 What resources you will need – time, money, people?
 What sources of information will you use?
Collecting the information  What data collection method(s) will you use?
 What collection procedures will you use?
How will the data be analyzed?
Using the information How will the information be interpreted – By whom?
How will the evaluation be communicated and shared?
Implementing the plan: timeline and responsibilities,
Managing the evaluation
budget, and finalizing the plan
Note: Source: Taylor-Powell, E., Steele, S., and Douglah, M. (1996, February). Planning
a program evaluation. Program Development and Evaluation, University of Wisconsin-
Extension. Retrieved from

In order to answer the questions presented above is helpful to refer to Bennett’s


hierarchy, as shown on Table 2. As explained by Taylor-Powell, Steele, and Douglah

(1996), “The use of this hierarchy can help to describe a program’s logic and expected

links from inputs to end results” (p. 6). An example of application of this hierarchy would

be a program that “may show evidence of accomplishments at the first five levels long

before practices are changed, actions are taken or long term community improvements

are made” (Taylor-Powell, Steele, & Douglah, 1996, p. 6).

Table 2

Bennett’s hierarchy of evidence for program evaluation.

Social, economic, environmental conditions intended as end

7 Impact results, impacts or benefits of programs; public and private
Patterns of behavior and procedures, such as decisions taken,
6 Actions recommendations adopted, practices implemented, actions taken,
technologies used, policies enacted.
Knowledge (awareness, understanding, mental abilities); opinions
5 Learning (outlooks, perspectives, view-points); skills (verbal or physical
abilities); aspirations (ambitions, hopes).
Degree of interest; feelings toward the program; positive or
4 Reactions negative interest in topics addressed, acceptance of activity leaders,
and attraction to educational methods of program activities.
Number of people reached; characteristics / diversity of people;
3 Participation
frequency and intensity of contact / participation.
Events, educational methods used; subject matter taught; media
2 Activities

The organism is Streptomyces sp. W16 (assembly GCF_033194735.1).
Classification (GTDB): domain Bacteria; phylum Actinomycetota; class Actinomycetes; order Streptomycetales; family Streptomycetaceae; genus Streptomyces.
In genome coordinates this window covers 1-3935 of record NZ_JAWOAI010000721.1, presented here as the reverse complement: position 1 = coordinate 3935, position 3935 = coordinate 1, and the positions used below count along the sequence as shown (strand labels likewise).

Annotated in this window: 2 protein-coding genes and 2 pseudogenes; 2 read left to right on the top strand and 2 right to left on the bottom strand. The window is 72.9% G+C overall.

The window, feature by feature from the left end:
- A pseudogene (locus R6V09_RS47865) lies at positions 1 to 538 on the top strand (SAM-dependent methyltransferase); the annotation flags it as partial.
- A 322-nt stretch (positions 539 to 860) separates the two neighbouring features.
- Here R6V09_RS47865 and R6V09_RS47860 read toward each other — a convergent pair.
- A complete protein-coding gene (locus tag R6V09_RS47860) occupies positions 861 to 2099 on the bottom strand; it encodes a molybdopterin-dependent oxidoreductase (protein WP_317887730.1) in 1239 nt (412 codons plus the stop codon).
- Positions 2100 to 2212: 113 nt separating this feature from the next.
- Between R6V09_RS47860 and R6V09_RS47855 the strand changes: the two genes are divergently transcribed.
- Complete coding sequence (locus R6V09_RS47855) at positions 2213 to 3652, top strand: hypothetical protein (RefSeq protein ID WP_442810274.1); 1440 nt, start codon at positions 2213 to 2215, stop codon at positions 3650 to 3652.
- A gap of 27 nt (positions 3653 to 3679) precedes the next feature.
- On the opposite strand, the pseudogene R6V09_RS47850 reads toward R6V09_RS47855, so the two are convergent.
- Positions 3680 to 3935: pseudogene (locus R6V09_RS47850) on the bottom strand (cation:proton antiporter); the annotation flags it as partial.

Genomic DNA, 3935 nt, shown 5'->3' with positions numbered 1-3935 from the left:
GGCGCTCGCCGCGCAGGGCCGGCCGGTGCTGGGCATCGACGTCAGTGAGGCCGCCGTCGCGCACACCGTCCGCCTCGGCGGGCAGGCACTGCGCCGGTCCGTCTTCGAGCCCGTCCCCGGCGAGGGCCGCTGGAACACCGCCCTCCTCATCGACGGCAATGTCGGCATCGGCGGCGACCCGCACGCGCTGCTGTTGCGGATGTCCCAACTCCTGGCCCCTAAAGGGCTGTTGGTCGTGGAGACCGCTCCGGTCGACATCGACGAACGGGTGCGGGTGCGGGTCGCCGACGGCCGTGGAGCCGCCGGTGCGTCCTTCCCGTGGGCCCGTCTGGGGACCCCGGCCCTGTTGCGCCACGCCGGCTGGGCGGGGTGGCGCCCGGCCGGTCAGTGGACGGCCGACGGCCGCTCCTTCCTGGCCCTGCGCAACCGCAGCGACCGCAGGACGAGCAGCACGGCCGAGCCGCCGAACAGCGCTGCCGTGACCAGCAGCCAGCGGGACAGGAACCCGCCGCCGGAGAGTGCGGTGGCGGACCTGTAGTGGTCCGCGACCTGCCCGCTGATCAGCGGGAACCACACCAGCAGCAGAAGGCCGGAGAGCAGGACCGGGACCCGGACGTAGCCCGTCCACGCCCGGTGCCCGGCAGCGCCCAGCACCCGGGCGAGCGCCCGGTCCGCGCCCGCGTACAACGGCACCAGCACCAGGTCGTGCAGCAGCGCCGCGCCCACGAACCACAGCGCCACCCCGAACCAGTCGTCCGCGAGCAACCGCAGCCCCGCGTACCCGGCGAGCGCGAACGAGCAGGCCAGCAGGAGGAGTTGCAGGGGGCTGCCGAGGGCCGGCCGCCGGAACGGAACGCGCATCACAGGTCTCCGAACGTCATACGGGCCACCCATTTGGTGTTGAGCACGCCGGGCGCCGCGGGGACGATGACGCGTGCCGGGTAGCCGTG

work, promotional activities.
Staff and volunteer time; salaries; resources used: equipment,
1 Resources
Note: Source: Bennett and Rockwell, 1995, Targeting Outcomes of Programs (TOP);
slightly modified (as cited by Taylor-Powell, Steele, & Douglah, 1996, p. 6)


Taylor-Powell, Steele, and Douglah (1996) correctly wrote that a program

development is an ongoing systematic process. Chen (2005) stated, “The body of

evaluation knowledge needs empirical feedback to nurture its growth” (p. 270).

The Computer-Aided Drafting program has a need for an evaluation performed on

a regular basis because of its technological aspect. There are many changes happening to

society due to advances on business practices and the information technology that

supports these practices. A program evaluation is not meant to be a punitive process; on

the contrary, it is designed to assure progress on the program analyzed, and it is a good

policy to setup evaluation protocols for frequent evaluations.



Chen, H. (2005). Practical program evaluation: Assessing and improving planning,

implementation and effectiveness. Thousand Oaks, CA: Sage.

Fitzpatrick, J. L., Sanders, J. R., & Worthen, B. R. (2004). Program evaluation:

Alternative approaches and practical guidelines (3rd ed.). Boston, MA: Pearson.

Keiser University (2010, August). University-Wide Catalog and Announcement Bulletin

(10)1 pp. 176-177

Taylor-Powell, E., Steele, S., and Douglah, M. (1996). Planning a program evaluation.

Program Development and Evaluation, University of Wisconsin-Extension.

Retrieved from

Worthen, B. (1990). Program evaluation. H. Walberg & G. Haertel (Eds.). The

international encyclopedia of educational evaluation (pp. 42-47). Toronto, ON:

Pergammon Press.